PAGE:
If your motor has failed, it could be the opportunity you have been looking for to upgrade to a more efficient model. If you are considering making the investment, make sure you fully understand the return you’ll receive from doing so. Consider the energy savings you’ll make alongside the expected life of the motor and its hours of operation. Always consider your overall budget too, to make sure the replacement aligns with your current financial position.

Remember that if you are happy with the existing efficiency of your motor, a repair by a qualified service centre may be all you need. It will not lead to a dramatic drop in efficiency, as we have discussed.

Consider the above in-depth to ensure you make the right choice in the event of motor failure occurring.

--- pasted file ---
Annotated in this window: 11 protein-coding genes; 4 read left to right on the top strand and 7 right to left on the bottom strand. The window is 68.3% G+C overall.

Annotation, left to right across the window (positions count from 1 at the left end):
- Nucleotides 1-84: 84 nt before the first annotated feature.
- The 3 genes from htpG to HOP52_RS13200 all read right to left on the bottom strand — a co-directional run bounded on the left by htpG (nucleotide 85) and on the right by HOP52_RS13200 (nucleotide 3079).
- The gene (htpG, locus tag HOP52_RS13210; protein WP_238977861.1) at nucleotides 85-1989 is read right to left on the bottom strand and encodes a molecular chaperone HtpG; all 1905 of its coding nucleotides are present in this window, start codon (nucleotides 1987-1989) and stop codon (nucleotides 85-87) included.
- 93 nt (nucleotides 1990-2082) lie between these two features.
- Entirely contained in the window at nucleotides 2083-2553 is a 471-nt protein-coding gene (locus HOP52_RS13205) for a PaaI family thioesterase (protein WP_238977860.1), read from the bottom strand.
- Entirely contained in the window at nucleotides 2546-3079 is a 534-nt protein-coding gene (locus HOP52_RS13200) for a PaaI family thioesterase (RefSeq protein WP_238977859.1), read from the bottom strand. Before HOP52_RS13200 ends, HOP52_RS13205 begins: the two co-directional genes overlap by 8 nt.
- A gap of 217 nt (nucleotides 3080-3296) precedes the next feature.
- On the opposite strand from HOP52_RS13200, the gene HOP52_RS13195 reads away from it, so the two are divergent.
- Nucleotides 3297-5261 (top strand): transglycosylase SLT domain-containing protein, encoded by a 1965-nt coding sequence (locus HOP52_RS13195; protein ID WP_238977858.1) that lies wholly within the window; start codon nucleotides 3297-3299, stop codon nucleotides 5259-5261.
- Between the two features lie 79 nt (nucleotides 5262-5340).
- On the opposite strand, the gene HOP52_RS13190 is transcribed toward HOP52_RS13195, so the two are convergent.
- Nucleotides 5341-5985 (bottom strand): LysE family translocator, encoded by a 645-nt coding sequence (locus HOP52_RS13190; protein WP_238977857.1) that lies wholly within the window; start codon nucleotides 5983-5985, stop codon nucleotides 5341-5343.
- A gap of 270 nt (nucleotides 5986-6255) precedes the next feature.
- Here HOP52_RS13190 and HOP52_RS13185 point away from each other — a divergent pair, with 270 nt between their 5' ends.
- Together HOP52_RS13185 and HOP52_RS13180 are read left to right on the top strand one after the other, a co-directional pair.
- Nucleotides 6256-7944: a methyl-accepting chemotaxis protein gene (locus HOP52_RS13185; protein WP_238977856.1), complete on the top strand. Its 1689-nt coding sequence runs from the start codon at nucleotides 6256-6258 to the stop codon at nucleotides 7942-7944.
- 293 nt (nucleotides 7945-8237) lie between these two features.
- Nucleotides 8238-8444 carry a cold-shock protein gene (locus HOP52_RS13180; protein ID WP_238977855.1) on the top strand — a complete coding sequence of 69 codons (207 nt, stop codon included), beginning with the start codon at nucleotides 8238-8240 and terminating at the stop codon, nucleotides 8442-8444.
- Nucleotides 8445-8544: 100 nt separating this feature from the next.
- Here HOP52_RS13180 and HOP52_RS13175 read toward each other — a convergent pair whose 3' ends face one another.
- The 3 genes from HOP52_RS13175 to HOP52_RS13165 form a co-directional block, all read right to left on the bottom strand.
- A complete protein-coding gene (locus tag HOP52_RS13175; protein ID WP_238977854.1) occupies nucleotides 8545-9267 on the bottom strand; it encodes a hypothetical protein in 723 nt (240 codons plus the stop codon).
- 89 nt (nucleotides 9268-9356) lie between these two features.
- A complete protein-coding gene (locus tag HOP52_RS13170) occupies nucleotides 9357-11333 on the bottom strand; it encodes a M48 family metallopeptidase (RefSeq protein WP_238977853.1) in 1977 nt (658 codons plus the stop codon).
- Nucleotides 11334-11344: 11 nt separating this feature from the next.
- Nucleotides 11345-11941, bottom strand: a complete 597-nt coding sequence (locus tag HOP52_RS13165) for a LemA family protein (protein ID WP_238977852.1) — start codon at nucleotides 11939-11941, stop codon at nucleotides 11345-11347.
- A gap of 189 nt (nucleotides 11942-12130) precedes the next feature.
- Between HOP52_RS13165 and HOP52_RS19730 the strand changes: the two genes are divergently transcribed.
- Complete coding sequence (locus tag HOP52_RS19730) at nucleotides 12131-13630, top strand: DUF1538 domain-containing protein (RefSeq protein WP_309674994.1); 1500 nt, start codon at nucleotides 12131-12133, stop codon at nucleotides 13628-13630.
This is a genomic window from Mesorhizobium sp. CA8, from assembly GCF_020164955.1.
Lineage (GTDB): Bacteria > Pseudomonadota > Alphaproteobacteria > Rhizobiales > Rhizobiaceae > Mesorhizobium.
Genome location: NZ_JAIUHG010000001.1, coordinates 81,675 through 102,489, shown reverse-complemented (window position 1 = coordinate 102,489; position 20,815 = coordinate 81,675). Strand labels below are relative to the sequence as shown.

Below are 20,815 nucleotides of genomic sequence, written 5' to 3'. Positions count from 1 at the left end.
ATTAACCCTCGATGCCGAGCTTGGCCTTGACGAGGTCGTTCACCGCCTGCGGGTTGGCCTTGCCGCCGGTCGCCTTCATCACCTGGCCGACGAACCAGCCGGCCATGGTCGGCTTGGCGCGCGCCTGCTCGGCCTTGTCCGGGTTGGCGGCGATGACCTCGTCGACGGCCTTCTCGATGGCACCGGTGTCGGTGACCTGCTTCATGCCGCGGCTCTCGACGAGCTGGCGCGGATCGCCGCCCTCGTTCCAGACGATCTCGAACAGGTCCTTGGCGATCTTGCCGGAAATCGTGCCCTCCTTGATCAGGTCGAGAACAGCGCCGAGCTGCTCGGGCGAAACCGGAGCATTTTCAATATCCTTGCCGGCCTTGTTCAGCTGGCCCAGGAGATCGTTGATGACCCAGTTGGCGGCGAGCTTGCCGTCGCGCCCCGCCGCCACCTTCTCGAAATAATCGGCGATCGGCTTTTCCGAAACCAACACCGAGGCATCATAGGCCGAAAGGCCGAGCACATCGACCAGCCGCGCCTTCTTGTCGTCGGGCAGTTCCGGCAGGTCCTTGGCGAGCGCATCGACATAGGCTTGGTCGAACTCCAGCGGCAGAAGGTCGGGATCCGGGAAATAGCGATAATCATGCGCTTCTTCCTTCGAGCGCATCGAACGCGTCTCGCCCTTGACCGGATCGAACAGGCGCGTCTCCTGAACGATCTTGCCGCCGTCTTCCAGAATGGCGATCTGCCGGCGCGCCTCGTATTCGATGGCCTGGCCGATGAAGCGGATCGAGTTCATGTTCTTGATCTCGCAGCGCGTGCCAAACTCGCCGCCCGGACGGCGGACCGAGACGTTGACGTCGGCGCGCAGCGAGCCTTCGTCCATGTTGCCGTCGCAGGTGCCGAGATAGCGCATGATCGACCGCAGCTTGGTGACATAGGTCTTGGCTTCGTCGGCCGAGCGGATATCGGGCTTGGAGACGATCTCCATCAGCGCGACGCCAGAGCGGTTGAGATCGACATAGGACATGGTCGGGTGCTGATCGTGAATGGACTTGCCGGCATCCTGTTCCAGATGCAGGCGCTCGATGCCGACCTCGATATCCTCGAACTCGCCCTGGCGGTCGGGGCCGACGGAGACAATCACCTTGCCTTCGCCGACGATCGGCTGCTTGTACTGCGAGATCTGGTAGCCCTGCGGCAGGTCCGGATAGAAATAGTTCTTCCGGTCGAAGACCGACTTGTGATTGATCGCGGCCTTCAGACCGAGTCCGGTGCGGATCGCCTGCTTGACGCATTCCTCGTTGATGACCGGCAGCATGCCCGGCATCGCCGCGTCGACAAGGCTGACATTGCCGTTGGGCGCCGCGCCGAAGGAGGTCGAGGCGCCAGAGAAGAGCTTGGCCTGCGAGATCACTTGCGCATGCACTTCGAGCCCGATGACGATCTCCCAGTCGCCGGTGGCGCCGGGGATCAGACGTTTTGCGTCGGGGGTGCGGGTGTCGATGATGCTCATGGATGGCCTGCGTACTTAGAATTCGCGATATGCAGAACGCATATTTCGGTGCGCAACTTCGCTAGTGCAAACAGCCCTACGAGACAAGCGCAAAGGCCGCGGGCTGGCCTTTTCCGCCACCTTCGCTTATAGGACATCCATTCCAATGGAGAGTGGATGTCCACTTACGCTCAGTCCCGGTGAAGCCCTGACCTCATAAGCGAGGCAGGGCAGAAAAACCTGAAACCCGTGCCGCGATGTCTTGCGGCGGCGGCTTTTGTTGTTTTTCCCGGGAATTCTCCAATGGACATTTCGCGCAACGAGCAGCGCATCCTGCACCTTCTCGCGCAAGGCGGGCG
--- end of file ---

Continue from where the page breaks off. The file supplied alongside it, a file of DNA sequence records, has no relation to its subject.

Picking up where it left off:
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Caddick takes over from Carillion on £154m residential tower

January 29th, 2018 No comments

Caddick Construction has taken over from Carillion on the £154m Angel Gardens scheme in Manchester.

Caddick is the sister company of Moda who are developing the scheme with Apache Capital.

It is one of the first major private jobs to restart on site following Carillion’s collapse.

Caddick will be directly hiring 20 former Carillion employees and the move will save around 500 jobs on site protecting around 30 subcontractors previously working under Carillion.

Angel Gardens is one of the country’s biggest residential schemes outside of London and Caddick Construction will now act as construction manager to deliver the 35 storey, 466 home build to rent (BTR) project.

Carillion started work on Angel Gardens in January 2016.